The Augustinian theology which has flowered into the literary production of Dorothy Day’s journalism and social and spiritual writing, rises to articulation even more explicitly in another contemporary Augustinian, Benedict XVI, and we have only to look at his first encyclical to see this. Speaking of the sacrifice of Christ on the Cross, which we can contemplate in St. John’s image of the “pierced heart of Christ” (John 19.37), and from this contemplation “we can understand the starting point of this Encyclical Letter: “God is Love” (1 Jn. 4.8; God is Love §12). Benedict continues,

Jesus gave this act of oblation an enduring presence through his institution of the Eucharist at the Last Supper. He anticipated his death and resurrection by giving his disciples, in the bread and wine, his very self, his body and blood as the new manna . . . The Eucharist draws us into Jesus’ act of self-oblation. More than just statically receiving the incarnate Logos, we enter into the very dynamic of his self-giving. The imagery of marriage between God and Israel is now realized in a way previously inconceivable: it had meant standing in God’s presence, but now it becomes union with God through sharing in Jesus’ self-gift, sharing in his body and blood (GL §13).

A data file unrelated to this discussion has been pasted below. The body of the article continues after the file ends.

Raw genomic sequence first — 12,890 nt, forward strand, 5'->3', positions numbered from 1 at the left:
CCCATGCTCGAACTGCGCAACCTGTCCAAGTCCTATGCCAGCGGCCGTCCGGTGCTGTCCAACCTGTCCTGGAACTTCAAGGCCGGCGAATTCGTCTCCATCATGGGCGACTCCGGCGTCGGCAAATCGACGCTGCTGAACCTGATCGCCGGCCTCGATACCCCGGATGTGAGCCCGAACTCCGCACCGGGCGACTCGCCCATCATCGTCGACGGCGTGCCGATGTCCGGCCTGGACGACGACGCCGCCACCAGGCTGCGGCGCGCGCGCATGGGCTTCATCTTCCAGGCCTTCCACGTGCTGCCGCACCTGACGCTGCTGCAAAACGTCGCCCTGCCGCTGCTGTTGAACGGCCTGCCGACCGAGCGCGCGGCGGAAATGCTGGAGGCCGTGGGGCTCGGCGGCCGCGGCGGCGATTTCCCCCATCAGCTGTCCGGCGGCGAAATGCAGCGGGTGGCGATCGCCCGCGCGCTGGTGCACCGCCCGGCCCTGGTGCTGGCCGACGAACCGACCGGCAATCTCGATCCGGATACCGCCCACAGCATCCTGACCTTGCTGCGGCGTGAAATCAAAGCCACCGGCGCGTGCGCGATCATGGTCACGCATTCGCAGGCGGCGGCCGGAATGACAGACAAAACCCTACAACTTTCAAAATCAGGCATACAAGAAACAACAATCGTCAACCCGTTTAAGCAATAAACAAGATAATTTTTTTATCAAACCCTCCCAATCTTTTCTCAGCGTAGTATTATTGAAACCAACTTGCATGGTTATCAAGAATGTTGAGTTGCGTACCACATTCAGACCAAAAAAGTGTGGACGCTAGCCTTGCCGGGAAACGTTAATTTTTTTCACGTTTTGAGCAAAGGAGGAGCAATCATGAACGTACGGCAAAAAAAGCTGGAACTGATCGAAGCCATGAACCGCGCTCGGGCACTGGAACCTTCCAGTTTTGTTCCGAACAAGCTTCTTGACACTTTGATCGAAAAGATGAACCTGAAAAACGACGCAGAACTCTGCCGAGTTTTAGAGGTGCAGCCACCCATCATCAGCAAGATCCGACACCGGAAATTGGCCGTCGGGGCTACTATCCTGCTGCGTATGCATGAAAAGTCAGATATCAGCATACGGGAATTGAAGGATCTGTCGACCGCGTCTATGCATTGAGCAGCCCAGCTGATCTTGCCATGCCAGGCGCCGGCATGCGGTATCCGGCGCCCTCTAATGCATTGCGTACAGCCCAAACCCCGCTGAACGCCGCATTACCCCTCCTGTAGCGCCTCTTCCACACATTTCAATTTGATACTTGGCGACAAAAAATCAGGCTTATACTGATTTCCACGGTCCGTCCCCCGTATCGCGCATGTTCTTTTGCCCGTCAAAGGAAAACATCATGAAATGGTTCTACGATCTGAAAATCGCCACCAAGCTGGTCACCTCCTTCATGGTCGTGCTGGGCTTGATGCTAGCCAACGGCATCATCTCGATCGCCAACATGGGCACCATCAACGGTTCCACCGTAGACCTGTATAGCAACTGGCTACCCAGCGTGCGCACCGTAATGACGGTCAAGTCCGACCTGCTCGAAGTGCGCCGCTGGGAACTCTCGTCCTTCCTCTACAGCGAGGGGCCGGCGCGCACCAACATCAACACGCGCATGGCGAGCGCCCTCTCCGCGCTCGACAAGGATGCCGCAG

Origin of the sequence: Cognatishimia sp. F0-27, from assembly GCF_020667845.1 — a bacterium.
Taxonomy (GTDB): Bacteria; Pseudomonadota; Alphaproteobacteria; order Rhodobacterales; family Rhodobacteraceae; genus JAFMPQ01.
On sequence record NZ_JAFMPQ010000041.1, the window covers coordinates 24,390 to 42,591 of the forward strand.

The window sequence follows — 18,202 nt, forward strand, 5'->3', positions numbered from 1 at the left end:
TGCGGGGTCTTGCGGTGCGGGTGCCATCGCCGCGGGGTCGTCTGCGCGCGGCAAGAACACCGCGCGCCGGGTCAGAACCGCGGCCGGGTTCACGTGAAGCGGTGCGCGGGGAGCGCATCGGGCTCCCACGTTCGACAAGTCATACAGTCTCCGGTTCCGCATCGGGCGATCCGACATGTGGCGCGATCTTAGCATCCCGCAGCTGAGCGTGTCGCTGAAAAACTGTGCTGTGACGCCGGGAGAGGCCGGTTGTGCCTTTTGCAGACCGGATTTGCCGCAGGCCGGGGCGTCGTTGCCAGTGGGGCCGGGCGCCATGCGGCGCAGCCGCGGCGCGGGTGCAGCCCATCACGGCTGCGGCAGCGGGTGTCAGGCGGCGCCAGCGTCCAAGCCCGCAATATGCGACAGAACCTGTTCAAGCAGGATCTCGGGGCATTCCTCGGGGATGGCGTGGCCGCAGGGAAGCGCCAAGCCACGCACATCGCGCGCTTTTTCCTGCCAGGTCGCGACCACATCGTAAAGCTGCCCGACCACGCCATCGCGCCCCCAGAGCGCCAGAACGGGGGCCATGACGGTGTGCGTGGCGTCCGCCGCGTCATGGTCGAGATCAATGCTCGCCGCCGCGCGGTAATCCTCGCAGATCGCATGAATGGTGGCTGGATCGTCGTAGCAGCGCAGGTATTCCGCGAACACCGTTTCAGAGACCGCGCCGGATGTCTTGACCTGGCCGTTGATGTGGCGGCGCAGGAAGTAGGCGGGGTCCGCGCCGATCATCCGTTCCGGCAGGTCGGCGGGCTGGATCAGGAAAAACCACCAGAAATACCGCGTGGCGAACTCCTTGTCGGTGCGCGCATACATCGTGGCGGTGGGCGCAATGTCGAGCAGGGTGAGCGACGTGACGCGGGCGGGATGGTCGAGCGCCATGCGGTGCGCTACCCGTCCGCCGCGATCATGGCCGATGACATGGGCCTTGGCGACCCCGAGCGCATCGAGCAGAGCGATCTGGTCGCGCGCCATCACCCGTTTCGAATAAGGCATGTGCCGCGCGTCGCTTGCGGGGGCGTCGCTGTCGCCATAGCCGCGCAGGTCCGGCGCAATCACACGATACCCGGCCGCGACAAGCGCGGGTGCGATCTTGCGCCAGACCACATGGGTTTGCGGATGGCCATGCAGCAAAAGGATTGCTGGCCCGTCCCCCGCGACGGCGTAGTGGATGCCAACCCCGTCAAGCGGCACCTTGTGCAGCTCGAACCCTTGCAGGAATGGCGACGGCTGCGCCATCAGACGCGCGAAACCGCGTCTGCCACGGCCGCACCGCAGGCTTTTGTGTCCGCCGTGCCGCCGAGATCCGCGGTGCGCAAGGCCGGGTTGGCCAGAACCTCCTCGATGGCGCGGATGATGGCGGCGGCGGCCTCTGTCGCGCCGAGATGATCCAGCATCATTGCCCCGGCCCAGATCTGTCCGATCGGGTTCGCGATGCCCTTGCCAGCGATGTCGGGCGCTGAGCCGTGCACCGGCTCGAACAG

But being drawn into Jesus’s self-gift creates what Benedict calls a “sacramental mysticism,” one which, he says, is “social in character.” It is intrinsically social, “for in sacramental communion I become one with the Lord, like all the other communicants. As Saint Paul says, “Because there is one bread, we who are many are one body, for we all partake of the one bread” (1 Cor 10.17). Therefore, Benedict continues, “Union with Christ is also union with all those to whom he gives himself. I cannot possess Christ just for myself; I can belong to him only in union with all those who have become, or who will become, his own” (GL §14), nearly directly echoing the passage from Dorothy Day cited above because drawn from the same theology and sensibility. So, Benedict continues, “Here the usual contraposition between worship and ethics simply falls apart. ‘Worship’ itself, Eucharistic communion, includes the reality both of being loved and of loving others in turn. A Eucharist which does not pass over into the concrete practice of love is intrinsically fragmented” (ibid.).